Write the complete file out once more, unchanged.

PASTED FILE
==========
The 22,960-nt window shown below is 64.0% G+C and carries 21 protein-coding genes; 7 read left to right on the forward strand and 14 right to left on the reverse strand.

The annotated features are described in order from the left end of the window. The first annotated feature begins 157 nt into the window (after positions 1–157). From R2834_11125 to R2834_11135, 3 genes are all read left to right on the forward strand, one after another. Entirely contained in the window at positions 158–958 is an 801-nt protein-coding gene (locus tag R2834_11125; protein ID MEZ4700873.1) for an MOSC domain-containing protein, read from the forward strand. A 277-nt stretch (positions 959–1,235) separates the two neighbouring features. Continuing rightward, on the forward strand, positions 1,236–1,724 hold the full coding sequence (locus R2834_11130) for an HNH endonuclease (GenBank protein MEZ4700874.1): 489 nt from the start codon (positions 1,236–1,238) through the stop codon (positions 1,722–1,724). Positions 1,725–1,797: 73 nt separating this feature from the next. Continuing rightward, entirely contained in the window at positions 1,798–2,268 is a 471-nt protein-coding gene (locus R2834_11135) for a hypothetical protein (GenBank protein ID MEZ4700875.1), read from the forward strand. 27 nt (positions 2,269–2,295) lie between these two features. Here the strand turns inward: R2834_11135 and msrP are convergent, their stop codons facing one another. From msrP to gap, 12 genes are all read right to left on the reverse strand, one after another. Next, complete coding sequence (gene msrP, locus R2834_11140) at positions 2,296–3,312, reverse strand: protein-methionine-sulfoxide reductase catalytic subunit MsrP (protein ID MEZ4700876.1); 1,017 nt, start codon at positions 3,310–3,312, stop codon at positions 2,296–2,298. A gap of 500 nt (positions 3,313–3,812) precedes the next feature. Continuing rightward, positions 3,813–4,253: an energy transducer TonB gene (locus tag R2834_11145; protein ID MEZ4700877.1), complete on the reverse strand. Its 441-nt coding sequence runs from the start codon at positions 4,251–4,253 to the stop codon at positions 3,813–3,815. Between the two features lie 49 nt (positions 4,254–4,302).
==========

The 22,960-nt window shown below is 64.0% G+C and carries 21 protein-coding genes; 7 read left to right on the forward strand and 14 right to left on the reverse strand.

The annotated features are described in order from the left end of the window. The first annotated feature begins 157 nt into the window (after positions 1–157). From R2834_11125 to R2834_11135, 3 genes are all read left to right on the forward strand, one after another. Entirely contained in the window at positions 158–958 is an 801-nt protein-coding gene (locus tag R2834_11125; protein ID MEZ4700873.1) for an MOSC domain-containing protein, read from the forward strand. A 277-nt stretch (positions 959–1,235) separates the two neighbouring features. Continuing rightward, on the forward strand, positions 1,236–1,724 hold the full coding sequence (locus R2834_11130) for an HNH endonuclease (GenBank protein MEZ4700874.1): 489 nt from the start codon (positions 1,236–1,238) through the stop codon (positions 1,722–1,724). Positions 1,725–1,797: 73 nt separating this feature from the next. Continuing rightward, entirely contained in the window at positions 1,798–2,268 is a 471-nt protein-coding gene (locus R2834_11135) for a hypothetical protein (GenBank protein ID MEZ4700875.1), read from the forward strand. 27 nt (positions 2,269–2,295) lie between these two features. Here the strand turns inward: R2834_11135 and msrP are convergent, their stop codons facing one another. From msrP to gap, 12 genes are all read right to left on the reverse strand, one after another. Next, complete coding sequence (gene msrP, locus R2834_11140) at positions 2,296–3,312, reverse strand: protein-methionine-sulfoxide reductase catalytic subunit MsrP (protein ID MEZ4700876.1); 1,017 nt, start codon at positions 3,310–3,312, stop codon at positions 2,296–2,298. A gap of 500 nt (positions 3,313–3,812) precedes the next feature. Continuing rightward, positions 3,813–4,253: an energy transducer TonB gene (locus tag R2834_11145; protein ID MEZ4700877.1), complete on the reverse strand. Its 441-nt coding sequence runs from the start codon at positions 4,251–4,253 to the stop codon at positions 3,813–3,815. Between the two features lie 49 nt (positions 4,254–4,302).